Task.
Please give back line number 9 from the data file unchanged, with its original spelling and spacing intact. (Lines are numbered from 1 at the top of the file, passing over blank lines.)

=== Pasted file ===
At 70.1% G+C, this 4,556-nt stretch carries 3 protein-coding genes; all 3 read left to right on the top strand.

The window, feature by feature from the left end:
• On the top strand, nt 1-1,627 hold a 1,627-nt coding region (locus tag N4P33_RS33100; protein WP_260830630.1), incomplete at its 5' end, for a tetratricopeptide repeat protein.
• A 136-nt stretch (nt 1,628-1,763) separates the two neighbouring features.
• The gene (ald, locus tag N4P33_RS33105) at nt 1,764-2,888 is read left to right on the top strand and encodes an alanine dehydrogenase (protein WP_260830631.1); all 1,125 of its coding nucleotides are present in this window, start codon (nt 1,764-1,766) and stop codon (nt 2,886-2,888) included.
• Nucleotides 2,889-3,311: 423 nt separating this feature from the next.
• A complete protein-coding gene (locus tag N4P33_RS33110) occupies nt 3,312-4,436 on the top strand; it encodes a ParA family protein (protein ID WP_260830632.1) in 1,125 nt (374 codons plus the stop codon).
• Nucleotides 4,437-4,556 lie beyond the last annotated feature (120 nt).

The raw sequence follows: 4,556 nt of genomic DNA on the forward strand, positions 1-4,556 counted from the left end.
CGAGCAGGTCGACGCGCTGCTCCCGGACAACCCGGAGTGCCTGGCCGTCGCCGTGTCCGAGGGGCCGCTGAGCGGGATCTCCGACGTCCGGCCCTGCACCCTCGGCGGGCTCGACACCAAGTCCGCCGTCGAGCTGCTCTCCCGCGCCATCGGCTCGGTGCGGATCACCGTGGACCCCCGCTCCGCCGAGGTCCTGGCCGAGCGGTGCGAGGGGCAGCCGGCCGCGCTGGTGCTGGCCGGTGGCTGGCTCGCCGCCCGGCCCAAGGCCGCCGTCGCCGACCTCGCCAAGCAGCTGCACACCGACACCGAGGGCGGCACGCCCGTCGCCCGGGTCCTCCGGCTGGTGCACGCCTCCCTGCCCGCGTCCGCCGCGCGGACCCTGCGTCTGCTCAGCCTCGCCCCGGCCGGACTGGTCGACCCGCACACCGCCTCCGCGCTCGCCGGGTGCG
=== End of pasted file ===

The raw sequence follows: 4,556 nt of genomic DNA on the forward strand, positions 1-4,556 counted from the left end.